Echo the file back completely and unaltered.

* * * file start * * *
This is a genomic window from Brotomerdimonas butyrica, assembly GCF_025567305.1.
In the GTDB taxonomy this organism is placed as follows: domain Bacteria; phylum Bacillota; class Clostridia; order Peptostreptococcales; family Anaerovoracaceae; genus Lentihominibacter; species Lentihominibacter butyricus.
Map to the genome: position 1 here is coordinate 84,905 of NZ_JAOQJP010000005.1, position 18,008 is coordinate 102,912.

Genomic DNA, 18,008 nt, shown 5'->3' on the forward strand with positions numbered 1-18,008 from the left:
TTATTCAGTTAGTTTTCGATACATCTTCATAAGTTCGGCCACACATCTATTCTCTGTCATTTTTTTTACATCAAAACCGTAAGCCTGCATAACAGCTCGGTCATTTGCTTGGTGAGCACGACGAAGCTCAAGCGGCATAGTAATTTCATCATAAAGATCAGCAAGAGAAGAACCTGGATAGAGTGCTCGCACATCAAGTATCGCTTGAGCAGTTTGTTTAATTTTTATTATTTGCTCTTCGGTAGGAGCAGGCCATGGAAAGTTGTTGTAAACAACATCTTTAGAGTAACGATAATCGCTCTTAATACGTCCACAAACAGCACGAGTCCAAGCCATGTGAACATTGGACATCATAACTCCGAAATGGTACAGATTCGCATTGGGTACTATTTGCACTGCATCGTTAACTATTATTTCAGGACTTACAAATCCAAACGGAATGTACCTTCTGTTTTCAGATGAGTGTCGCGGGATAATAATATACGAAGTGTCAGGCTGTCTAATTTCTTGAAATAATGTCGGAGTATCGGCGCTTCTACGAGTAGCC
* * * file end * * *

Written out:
This is a genomic window from Brotomerdimonas butyrica, assembly GCF_025567305.1.
In the GTDB taxonomy this organism is placed as follows: domain Bacteria; phylum Bacillota; class Clostridia; order Peptostreptococcales; family Anaerovoracaceae; genus Lentihominibacter; species Lentihominibacter butyricus.
Map to the genome: position 1 here is coordinate 84,905 of NZ_JAOQJP010000005.1, position 18,008 is coordinate 102,912.

Genomic DNA, 18,008 nt, shown 5'->3' on the forward strand with positions numbered 1-18,008 from the left:
TTATTCAGTTAGTTTTCGATACATCTTCATAAGTTCGGCCACACATCTATTCTCTGTCATTTTTTTTACATCAAAACCGTAAGCCTGCATAACAGCTCGGTCATTTGCTTGGTGAGCACGACGAAGCTCAAGCGGCATAGTAATTTCATCATAAAGATCAGCAAGAGAAGAACCTGGATAGAGTGCTCGCACATCAAGTATCGCTTGAGCAGTTTGTTTAATTTTTATTATTTGCTCTTCGGTAGGAGCAGGCCATGGAAAGTTGTTGTAAACAACATCTTTAGAGTAACGATAATCGCTCTTAATACGTCCACAAACAGCACGAGTCCAAGCCATGTGAACATTGGACATCATAACTCCGAAATGGTACAGATTCGCATTGGGTACTATTTGCACTGCATCGTTAACTATTATTTCAGGACTTACAAATCCAAACGGAATGTACCTTCTGTTTTCAGATGAGTGTCGCGGGATAATAATATACGAAGTGTCAGGCTGTCTAATTTCTTGAAATAATGTCGGAGTATCGGCGCTTCTACGAGTAGCC